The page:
How are schools spending federal pandemic relief funds?
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The American Rescue Plan allocated $122 billion in federal funds to U.S. schools in March in an effort to mitigate the effects of the pandemic. But since the government awarded the money without many restrictions in place, the question of where the money will go and how effective these funds will be remains mostly unanswered.
Nic Querolo is a business reporter at Bloomberg News and recently wrote an article on how schools are spending the federal stimulus funds. Querolo writes that “the funding represents a historic infusion of federal money into local school districts” with officials across the country preparing to use the funds for mental health and staffing concerns, as well as issues of equity.
“Marketplace” host Amy Scott spoke with Querolo to find out how effective these funds will be and what the future of education funding could look like. The following is an edited transcript of their conversation.
Nic Querolo: We’re starting to see a couple really big spending areas emerge, like summer school, tutoring, HVAC replacement in schools that have historically had pretty bad air filtration systems. But this is still just a sliver of the, you know, over 10,000 school districts in the United States that we’re starting to get some insight into.
Amy Scott: At least 20% of this money is supposed to be spent to address learning loss caused by the pandemic and through what is called evidence-based interventions. What kind of interventions are we talking about?
Querolo: Yeah, that’s right. That could look like quite a few things, like, you know, extending the school day, really targeted approaches to intensive tutoring with students or putting in place some sort of summer school program to catch students up who really lost quite a bit of their educational attainment during the pandemic.
Scott: This is a ton of money. And, you know, people are rightly skeptical sometimes when school districts have a big chunk of money to spend. What kind of accountability is there?
Querolo: There have been some critiques that maybe the reporting and monitoring of this money is a bit lackluster. States are set up to monitor this money very differently across the U.S. And so if you don’t really have a strong sense of whether the money is being spent efficiently or whether it’s working, you might really not know that until the end of the period. Whereas if you had some better tracking, you know, some researchers are saying we could do a mid-course correction and move money from purpose A to purpose B.
Scott: I’m wondering also what this means for future spending on education. As one of your sources pointed out, you know, once you’ve funded a program, it’s really hard to take it away. And I wonder if we learned something from the last big injection of stimulus money for education in 2009, during the Obama administration?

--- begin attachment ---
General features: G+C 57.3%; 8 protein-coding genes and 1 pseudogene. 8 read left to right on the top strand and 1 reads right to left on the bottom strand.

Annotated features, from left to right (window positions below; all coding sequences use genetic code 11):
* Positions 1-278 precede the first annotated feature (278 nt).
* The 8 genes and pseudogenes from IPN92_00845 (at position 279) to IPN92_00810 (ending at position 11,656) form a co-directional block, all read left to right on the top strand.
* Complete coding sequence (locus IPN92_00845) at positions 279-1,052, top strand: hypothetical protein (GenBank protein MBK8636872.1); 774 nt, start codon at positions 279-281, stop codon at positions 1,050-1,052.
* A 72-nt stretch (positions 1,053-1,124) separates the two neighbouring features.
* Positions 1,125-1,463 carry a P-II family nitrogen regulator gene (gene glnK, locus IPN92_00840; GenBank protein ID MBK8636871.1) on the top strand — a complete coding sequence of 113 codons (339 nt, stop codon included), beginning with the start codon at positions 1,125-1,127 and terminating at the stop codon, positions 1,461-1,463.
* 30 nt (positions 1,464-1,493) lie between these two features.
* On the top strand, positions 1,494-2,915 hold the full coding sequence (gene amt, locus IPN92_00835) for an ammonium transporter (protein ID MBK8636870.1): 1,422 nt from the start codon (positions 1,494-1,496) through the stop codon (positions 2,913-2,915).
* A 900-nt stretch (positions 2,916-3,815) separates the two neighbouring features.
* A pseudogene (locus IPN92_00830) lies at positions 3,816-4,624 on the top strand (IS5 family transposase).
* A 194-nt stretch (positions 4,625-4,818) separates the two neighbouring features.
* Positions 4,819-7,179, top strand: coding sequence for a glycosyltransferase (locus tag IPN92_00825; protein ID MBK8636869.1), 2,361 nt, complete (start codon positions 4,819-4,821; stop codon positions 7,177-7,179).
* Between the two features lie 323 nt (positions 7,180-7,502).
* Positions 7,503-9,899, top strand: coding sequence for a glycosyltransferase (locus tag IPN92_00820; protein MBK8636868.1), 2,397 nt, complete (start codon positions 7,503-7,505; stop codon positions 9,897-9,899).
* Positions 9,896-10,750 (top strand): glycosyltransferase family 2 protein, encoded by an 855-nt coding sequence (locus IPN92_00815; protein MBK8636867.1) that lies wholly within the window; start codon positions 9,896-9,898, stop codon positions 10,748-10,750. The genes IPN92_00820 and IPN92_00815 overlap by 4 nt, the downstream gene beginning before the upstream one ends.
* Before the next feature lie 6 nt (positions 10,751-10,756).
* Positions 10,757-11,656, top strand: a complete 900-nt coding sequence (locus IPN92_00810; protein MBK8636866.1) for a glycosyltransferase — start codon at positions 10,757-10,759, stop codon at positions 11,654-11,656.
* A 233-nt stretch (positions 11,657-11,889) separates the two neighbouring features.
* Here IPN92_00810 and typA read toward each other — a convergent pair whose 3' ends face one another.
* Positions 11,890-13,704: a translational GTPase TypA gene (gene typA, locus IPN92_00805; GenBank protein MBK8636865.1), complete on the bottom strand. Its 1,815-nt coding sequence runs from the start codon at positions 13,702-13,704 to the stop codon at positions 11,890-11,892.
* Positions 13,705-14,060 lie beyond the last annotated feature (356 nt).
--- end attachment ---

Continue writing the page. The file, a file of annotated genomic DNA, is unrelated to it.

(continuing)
Querolo: That’s exactly right. I mean, even though schools have gotten piles of money in the past, this is quite larger. We spoke with one school district, the [chief financial officer] of the Philadelphia school district, who is really concerned with ‘what our financial statement is going to look like when we come out of the pandemic, and are we putting in place programs that are sustainable?’ Because this is a one-time amount of money, it’s really hard to do things like hire new staff or counselors or put money towards recurring expenses when that money is going to expire. Because the last thing that the school districts want to do is come to rely on a more robust counseling force or, you know, a more robust staff of teachers and have to take that away. You know, in some ways that can be more damaging.
Scott: Yeah, I wondered if you know if any of this money that’s being dedicated toward staffing is doing anything to address the, you know, teacher resignations and burnout that we’ve been reading so much about and the labor shortages.
Querolo: It’s a big problem for school districts right now. A lot of school districts are putting money from this toward things like hiring bonuses or giving pay boosts to teachers for that very reason. Those, in some ways, are a little bit better. Whereas hiring a new staff on a new salary — something that needs to be recurring — can be really difficult. But it’s really one of the chief concerns of school districts during the pandemic and in the aftermath.
Scott: Did anything surprise you as you were reporting this story?
Querolo: You know, one thing that did surprise me is just, I think it’s very easy to criticize school districts and, you know, their use of these funds. But really, this is an enormously challenging prospect for school budget officials. I think I was surprised by how many experts that I’ve talked to that said they were impressed to see that a lot of the money is going where it’s supposed to go. It’s being used how it’s supposed to be used.
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